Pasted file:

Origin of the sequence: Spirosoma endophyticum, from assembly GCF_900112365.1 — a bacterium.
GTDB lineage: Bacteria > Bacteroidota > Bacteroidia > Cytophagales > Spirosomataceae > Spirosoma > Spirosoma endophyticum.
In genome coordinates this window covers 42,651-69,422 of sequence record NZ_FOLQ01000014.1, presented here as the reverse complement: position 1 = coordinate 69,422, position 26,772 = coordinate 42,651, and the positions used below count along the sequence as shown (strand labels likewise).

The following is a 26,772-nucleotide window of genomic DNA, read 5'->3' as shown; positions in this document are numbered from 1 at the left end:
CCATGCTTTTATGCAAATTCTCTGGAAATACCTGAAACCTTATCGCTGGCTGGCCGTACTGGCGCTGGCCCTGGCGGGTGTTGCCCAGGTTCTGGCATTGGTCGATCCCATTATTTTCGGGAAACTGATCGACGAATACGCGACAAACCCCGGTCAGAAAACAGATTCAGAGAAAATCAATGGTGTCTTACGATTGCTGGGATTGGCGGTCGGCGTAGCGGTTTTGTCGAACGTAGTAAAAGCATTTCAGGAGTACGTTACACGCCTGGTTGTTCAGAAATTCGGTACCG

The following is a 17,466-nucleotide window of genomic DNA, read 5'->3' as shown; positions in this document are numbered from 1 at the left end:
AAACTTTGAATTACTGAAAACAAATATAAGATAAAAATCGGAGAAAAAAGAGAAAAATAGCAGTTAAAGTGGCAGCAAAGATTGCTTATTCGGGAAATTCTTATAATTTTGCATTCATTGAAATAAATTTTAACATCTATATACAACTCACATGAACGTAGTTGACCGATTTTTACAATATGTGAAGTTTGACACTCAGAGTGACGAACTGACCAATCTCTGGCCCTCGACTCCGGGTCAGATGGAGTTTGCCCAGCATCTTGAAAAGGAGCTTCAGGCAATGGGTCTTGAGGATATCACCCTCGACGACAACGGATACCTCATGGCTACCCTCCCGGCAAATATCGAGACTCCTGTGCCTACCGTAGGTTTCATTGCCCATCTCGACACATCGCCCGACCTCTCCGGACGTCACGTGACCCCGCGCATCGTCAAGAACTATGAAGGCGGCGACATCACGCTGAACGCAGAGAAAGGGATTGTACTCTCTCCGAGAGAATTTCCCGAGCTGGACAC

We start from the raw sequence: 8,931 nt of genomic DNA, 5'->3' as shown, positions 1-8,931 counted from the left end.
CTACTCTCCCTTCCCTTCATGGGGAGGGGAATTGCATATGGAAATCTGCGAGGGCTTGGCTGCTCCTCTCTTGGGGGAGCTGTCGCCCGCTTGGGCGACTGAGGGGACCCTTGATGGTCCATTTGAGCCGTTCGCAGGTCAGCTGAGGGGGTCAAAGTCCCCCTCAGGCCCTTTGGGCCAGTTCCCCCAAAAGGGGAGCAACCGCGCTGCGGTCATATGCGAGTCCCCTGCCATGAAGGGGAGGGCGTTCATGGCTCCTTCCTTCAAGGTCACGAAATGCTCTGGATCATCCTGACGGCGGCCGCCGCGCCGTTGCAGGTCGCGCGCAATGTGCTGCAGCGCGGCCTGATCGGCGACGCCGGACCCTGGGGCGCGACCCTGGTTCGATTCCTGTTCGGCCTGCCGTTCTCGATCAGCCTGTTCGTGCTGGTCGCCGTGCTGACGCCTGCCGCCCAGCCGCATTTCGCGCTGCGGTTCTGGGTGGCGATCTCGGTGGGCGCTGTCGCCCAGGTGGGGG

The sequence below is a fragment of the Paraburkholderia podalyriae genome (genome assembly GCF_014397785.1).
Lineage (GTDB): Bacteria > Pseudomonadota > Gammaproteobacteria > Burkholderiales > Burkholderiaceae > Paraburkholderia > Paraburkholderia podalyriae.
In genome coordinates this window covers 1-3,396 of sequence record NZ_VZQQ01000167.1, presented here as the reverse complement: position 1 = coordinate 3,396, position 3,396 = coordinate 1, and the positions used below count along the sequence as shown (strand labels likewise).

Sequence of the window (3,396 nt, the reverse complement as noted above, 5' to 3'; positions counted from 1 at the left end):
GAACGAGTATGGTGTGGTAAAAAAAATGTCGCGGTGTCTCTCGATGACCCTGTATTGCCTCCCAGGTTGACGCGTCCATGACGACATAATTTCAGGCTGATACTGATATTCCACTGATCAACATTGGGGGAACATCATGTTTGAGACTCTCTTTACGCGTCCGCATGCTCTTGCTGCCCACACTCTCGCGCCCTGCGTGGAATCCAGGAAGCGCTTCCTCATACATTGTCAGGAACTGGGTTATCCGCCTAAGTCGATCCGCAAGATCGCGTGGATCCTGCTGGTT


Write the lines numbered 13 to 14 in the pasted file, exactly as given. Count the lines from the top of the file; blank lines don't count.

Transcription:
Sequence of the window (3,396 nt, the reverse complement as noted above, 5' to 3'; positions counted from 1 at the left end):
GAACGAGTATGGTGTGGTAAAAAAAATGTCGCGGTGTCTCTCGATGACCCTGTATTGCCTCCCAGGTTGACGCGTCCATGACGACATAATTTCAGGCTGATACTGATATTCCACTGATCAACATTGGGGGAACATCATGTTTGAGACTCTCTTTACGCGTCCGCATGCTCTTGCTGCCCACACTCTCGCGCCCTGCGTGGAATCCAGGAAGCGCTTCCTCATACATTGTCAGGAACTGGGTTATCCGCCTAAGTCGATCCGCAAGATCGCGTGGATCCTGCTGGTT